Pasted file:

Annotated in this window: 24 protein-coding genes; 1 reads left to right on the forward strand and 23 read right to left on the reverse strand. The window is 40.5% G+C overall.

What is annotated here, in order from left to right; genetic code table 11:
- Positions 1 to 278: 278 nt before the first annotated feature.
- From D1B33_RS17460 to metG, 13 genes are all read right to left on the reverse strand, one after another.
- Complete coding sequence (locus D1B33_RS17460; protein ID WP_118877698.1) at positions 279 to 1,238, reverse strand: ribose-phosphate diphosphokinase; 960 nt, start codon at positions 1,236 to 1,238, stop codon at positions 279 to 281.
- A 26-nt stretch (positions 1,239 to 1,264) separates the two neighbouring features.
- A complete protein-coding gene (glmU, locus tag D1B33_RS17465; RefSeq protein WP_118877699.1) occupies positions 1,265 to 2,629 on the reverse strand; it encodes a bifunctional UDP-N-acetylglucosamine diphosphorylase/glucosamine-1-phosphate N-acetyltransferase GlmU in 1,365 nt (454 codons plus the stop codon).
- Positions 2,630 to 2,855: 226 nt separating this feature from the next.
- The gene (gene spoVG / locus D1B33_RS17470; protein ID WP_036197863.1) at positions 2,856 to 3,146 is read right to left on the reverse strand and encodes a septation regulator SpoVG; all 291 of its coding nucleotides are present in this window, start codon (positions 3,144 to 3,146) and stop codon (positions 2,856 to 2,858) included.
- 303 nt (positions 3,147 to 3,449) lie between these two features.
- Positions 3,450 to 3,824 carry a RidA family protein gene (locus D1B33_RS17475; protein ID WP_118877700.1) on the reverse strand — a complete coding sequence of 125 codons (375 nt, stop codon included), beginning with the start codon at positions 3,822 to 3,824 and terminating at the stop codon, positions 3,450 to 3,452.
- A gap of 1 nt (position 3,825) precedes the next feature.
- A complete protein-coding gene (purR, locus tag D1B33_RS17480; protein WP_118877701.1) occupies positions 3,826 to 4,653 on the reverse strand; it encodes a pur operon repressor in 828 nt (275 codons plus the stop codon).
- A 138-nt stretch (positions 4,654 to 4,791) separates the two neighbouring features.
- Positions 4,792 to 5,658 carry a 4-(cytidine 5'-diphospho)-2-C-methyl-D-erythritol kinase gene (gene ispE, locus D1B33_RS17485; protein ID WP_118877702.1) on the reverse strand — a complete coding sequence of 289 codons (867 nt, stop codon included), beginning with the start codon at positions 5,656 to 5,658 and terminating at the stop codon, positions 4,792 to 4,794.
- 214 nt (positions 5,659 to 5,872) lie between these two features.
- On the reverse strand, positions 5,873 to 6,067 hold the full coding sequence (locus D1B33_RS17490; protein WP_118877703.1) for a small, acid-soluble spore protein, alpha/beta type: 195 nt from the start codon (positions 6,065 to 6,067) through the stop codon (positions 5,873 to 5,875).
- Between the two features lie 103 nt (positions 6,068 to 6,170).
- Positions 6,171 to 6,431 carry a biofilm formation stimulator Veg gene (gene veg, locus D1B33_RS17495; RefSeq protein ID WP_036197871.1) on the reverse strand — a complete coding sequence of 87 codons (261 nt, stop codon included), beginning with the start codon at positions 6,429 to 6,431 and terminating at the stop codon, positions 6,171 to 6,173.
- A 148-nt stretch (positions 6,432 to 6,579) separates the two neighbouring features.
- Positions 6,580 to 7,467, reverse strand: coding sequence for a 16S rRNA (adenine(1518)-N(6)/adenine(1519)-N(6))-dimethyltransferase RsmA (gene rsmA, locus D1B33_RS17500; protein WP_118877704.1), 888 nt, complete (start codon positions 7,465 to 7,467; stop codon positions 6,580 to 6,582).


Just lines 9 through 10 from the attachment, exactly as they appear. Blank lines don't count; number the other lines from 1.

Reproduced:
- The gene (gene spoVG / locus D1B33_RS17470; protein ID WP_036197863.1) at positions 2,856 to 3,146 is read right to left on the reverse strand and encodes a septation regulator SpoVG; all 291 of its coding nucleotides are present in this window, start codon (positions 3,144 to 3,146) and stop codon (positions 2,856 to 2,858) included.
- 303 nt (positions 3,147 to 3,449) lie between these two features.